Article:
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It's the "exam-room sweat syndrome" -- you realize your pet needs veterinary care, but you're not sure which course of treatment to choose. Surgery now or 'watch and wait' with possible surgery later? Diagnostic tests that may lead to a referral to veterinary specialists? Preventative diet change? Expensive chemotherapy?
As you ponder your options, the veterinary team awaits their decision. What if you make the wrong choice? Beads of nervous sweat gather on your forehead. Your heart pumps a bit faster. It's hard to concentrate, hard to breathe... you're seized by anxiety.
Experts who study how humans think say there are several ways to use your brain to make better choices. Here are 8 tips to consider when you must make a decision for your pet.
1. Remove the Pressure
It's hard to make a decision when people are staring at you, waiting for you to direct their next moves. It's also difficult to digest new information when you haven't had time to sort through it in your own mind. If your pet's situation is not an emergency, ask for some time to consider your options. Leave the exam room and even the veterinary clinic, if necessary. Schedule a time later that day or the next when you and your veterinarian will either meet again or speak over the telephone to confirm your decision.
2. Gather Other Points of View
If you have a strong need to reinforce your veterinarian's recommendations, you may want to seek a second opinion. Most vets will welcome the confirmation of their diagnosis and treatment plan and support your commitment to your pet. You will also want to talk with other family members or friends who know your pet and can help you think objectively about your options. Ask them what they would do in your situation, but, in the end, do what's right for you, not what would be right for someone else.
3. Do Your Homework
Investigate your pet’s disease or condition, but be careful that the sources you use are trustworthy and credible. There are many websites, blogs, and articles on the internet claiming to offer veterinary medical information and advice. Yet, each pet and each illness or injury is unique in some way. What worked for another may not work for you and your pet. If you feel you need more in-depth information, ask your veterinarian to lend you resource material that will help you learn more about your pet’s condition.
4. Ask More Questions
If you don’t understand a ‘why’ or a ‘how’ of the recommended treatment, ask for clarification. And ask for your veterinarian to repeat it as many times as you need, without medical jargon.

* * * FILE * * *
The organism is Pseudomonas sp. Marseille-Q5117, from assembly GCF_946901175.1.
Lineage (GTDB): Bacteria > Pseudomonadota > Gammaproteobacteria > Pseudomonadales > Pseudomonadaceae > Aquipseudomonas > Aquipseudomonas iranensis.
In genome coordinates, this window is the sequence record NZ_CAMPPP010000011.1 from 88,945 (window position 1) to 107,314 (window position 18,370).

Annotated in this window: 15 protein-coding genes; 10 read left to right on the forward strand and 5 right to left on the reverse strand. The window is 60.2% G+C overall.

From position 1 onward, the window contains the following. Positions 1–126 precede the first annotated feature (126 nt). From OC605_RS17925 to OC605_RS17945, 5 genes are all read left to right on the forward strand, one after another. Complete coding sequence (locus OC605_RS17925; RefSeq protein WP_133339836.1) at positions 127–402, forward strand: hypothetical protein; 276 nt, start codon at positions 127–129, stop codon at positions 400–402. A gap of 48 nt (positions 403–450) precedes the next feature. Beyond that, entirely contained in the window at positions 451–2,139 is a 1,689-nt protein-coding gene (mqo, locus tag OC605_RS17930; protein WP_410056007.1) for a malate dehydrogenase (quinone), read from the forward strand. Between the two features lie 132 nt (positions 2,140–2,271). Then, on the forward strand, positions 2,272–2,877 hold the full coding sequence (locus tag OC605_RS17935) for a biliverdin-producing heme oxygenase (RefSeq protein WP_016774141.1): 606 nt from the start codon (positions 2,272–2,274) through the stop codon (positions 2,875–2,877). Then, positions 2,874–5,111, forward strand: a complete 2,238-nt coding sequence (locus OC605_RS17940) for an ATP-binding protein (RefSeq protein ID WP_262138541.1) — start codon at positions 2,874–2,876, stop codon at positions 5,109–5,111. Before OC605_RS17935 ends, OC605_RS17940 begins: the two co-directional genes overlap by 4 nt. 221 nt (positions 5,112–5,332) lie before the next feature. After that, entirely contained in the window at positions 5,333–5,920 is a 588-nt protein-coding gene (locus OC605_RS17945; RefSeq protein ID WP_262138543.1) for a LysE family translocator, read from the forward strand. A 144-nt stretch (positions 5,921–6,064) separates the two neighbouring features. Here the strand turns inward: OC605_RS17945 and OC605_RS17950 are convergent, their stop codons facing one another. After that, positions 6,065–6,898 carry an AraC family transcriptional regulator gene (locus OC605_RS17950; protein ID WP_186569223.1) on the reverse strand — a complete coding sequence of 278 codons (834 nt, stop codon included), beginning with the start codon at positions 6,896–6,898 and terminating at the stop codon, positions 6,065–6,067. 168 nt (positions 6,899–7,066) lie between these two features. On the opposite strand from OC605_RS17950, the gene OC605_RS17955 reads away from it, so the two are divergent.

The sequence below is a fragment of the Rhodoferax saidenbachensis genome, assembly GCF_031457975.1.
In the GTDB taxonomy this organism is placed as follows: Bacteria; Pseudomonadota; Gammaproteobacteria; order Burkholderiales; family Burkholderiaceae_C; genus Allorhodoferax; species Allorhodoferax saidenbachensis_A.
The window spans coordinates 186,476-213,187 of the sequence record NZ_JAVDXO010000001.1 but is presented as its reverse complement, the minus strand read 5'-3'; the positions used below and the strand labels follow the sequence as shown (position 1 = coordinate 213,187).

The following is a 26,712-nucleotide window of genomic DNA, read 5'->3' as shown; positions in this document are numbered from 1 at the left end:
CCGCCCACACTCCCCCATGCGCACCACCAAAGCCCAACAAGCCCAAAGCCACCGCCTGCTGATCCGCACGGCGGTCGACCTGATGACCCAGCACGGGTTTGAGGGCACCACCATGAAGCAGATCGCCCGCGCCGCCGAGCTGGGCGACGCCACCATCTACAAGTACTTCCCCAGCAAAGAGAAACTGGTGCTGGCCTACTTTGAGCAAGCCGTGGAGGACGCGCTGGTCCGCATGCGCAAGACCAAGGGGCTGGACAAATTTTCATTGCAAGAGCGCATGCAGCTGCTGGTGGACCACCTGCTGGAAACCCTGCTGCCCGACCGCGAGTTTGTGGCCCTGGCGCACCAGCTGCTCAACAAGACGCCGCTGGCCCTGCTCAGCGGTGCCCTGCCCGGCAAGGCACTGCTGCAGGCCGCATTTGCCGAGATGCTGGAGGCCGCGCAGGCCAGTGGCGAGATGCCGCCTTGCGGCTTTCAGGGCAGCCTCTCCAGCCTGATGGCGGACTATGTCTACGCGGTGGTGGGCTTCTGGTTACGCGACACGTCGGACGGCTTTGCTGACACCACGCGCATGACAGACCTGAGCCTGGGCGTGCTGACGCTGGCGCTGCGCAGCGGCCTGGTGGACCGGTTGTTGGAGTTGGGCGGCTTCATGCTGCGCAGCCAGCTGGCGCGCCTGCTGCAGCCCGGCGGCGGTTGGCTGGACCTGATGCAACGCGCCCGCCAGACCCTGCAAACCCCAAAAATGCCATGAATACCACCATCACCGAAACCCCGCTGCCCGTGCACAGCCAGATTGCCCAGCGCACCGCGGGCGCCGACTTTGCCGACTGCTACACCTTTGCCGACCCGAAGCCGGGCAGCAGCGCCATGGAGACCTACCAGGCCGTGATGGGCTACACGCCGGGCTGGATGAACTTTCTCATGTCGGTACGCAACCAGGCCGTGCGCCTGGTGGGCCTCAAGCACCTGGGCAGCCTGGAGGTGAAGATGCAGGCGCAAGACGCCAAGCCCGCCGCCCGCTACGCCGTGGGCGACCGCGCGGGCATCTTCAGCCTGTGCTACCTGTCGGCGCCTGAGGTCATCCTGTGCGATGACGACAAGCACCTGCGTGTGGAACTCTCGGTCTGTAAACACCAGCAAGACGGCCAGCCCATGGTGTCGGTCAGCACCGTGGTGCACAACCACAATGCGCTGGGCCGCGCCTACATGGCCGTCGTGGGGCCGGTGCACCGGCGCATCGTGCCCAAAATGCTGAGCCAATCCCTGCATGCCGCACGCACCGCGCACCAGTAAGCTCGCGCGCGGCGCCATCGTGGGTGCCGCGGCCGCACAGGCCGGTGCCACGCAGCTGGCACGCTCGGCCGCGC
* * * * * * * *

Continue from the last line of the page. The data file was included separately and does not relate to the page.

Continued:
5. Consider Finances
Today’s veterinarians can provide nearly the same treatments for pets as human medicine can provide for people. Yet, just because you can do something for a pet doesn’t mean you should. Your financial situation is important to consider when making treatment decisions for your pet. Remember, your ability to pay has nothing to do with the depth of love you may feel for your pet.
6. Be Realistic About Post-Treatment Care
Sometimes the post-treatment care for your pet may be very difficult or time-consuming for your family and/or life-style. Be sure you have a thorough understanding of your pet’s home care requirements BEFORE you make a decision about treatment. Ask your veterinarian to explain his or her expectations regarding your pet’s confinement, exercise requirements, and follow-up appointments, as well as the medications or medical procedures you will need to manage during your pet’s post-treatment care.
7. Pay Attention to Your Emotions
Our conscious thoughts are only a small portion of what goes on in our brains. According to Jonah Lehrer, author of How We Decide, “at any given moment, the unconscious is taking in vast amounts of information that we’re not even aware of and processing it all very quickly. Based on its conclusions, the brain generates emotions.” Lehrer suggests we pay attention to these emotions as they are our own ‘supercomputer’ telling us what to do.
8. Challenge Your Memories and Personal Preferences
Your own ‘likes’ and ‘dislikes’ can limit your decision making process. Beliefs like expensive treatments are more likely to work or an older vet knows more about this condition than a younger one aren’t necessarily true. Separate your own values and beliefs from the reality of your pet’s treatment options.
Recent research shows that memories may also be surprisingly inaccurate. Thus, they may not be the most reliable basis for a conclusion concerning your pet’s care. For example, if you experience an extreme reaction to one or more of the treatment options for your pet, you may be remembering the details and emotions of a past experience as more negative than they truly were, now ‘overcompensating’ by leaning toward the opposite extreme.
So, if you feel the urge to reject an option, it may be due to a decision you made about it in your past. Yet, this pet and this pet’s condition might be best served by the very treatment you are rejecting. And this veterinarian may conduct the procedure more skillfully and sensitively than the one you worked with in the past.
When all else fails, ask your pet what you should do. Remember that the bond you share is there in this situation, too.
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© 2009, Rev. 2013. World by the Tail, Inc. All rights reserved.
Laurel Lagoni is a nationally recognized veterinary grief expert and the former Director of the Argus Institute at Colorado State University’s Veterinary Teaching Hospital. She is President of World by the Tail, Inc., and directs the Veterinary Wisdom® Resource Centers at www.veterinarywisdom.com